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Title: Theoretical study of the dissolution of copper from chalcopyrite
Author: Chen, Vincent Huair-Yu
ISNI:       0000 0004 6348 3855
Awarding Body: Imperial College London
Current Institution: Imperial College London
Date of Award: 2017
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A lot is unknown about the chemical mechanisms relevant to the dissolution of Cu from CuFeS2. This is a severe problem in the context of hydrometallurgical extraction, as it is currently not possible to obtain economical Cu yields from CuFeS2 mineral. In this work, periodic hybrid-exchange density functional calculations have been performed on CuFeS2 bulk and slabs representing various surface orientations. In the bulk study, geometric, electronic and magnetic properties of the ground state have been obtained and compared with experiment to validate the density functional methodol- ogy. In addition, the bonding properties of CuFeS2 have been studied, leading to the conclusion that CuFeS2 is semi-ionic. From the slab calculations, the surface energetics have been used to predict the surface morphology of CuFeS2, and hence the surface orientations likely to be exposed upon cleavage. In particular, the polar (112)/(-1-1-2) surface pair featured heavily in the predicted equilibrium crystallites due to its remarkably low surface energy. The stability of the surface pair was attributed to a combination of geometric and electronic stabilisation mechanisms. In the final part of this work, an attempt was made to develop a QM/MM embedded cluster methodology for the purpose of studying Cu dissolution mechanisms. The methodology was benchmarked against the periodic QM methodology employed in the study of CuFeS2 bulk and surfaces. The embedded cluster methodology was in general able to accurately reproduce the periodic QM electronic structure. However, the potential energy surfaces and optimised geometries predicted by the embedded cluster methodology differed significantly to those obtained from periodic slab calculations. The developed methodology was therefore deemed to be unsuitable for further study; this is likely due to the inability of the embedding charges to robustly model long range electrostatic interactions.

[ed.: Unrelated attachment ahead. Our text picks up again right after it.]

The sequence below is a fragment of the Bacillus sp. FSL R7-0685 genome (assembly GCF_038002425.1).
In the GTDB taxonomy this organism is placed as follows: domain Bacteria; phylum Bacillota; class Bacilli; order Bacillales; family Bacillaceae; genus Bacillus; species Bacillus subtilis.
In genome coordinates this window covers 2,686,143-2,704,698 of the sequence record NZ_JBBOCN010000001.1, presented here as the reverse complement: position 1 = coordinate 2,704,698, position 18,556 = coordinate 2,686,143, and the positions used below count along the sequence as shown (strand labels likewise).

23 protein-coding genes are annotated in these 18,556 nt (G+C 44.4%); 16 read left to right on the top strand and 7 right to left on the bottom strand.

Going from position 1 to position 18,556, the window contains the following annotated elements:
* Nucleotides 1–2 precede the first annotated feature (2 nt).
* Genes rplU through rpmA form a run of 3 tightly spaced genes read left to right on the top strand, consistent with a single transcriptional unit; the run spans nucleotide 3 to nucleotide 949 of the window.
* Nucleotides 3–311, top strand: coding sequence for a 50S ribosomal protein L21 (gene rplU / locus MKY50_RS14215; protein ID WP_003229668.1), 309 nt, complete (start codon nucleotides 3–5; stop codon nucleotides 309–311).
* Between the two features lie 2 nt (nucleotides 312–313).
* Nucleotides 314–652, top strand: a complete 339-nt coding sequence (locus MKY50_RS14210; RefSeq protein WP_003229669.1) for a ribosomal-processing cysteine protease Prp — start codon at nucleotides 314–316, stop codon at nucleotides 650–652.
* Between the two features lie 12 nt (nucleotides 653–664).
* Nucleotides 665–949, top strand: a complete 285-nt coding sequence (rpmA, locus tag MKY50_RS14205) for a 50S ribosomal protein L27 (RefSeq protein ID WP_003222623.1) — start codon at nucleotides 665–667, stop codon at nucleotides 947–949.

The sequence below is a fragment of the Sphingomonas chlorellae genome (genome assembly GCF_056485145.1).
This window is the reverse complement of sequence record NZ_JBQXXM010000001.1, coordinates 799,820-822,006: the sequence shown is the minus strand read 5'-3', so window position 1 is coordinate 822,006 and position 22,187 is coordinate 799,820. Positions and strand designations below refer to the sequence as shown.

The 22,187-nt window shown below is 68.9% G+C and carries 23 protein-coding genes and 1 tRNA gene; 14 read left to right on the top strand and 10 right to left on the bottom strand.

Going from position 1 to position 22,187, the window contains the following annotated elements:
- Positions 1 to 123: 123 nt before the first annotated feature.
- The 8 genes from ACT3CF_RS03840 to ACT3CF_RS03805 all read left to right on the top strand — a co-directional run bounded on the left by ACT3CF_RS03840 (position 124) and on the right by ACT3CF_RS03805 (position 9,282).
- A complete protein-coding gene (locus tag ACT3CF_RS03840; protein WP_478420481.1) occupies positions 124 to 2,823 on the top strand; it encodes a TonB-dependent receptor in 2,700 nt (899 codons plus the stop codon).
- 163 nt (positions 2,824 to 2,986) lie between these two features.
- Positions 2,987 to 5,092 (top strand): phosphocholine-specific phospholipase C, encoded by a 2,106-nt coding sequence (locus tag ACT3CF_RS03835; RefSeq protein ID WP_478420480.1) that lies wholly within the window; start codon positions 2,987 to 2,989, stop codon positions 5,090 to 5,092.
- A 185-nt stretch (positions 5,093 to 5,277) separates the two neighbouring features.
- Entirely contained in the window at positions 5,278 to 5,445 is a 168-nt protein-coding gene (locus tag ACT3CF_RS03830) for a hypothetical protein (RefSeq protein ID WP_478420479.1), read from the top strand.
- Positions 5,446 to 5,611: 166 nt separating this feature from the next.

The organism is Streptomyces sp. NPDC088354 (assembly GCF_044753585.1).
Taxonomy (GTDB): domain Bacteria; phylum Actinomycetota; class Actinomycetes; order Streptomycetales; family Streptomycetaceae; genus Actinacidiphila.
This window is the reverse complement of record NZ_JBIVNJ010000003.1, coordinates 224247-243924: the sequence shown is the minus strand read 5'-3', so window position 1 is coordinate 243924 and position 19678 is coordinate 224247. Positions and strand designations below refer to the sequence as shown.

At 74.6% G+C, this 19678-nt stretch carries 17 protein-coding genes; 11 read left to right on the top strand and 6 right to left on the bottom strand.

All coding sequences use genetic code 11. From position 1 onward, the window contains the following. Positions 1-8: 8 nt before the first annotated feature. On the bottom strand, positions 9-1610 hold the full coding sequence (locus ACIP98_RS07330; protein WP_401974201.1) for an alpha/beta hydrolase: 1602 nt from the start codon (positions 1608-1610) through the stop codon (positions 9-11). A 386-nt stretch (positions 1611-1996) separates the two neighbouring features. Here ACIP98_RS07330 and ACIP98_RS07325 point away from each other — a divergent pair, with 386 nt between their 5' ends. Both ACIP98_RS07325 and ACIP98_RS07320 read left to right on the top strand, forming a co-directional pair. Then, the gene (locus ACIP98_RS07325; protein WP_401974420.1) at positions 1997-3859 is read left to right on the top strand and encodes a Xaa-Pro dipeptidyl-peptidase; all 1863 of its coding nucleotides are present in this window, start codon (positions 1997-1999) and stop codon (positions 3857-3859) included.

Supervisor: Hunt, Patricia A. ; Harrison, Nicholas M. ; Haynes, Peter Sponsor: Engineering and Physical Sciences Research Council ; Rio Tinto PLC
Qualification Name: Thesis (Ph.D.) Qualification Level: Doctoral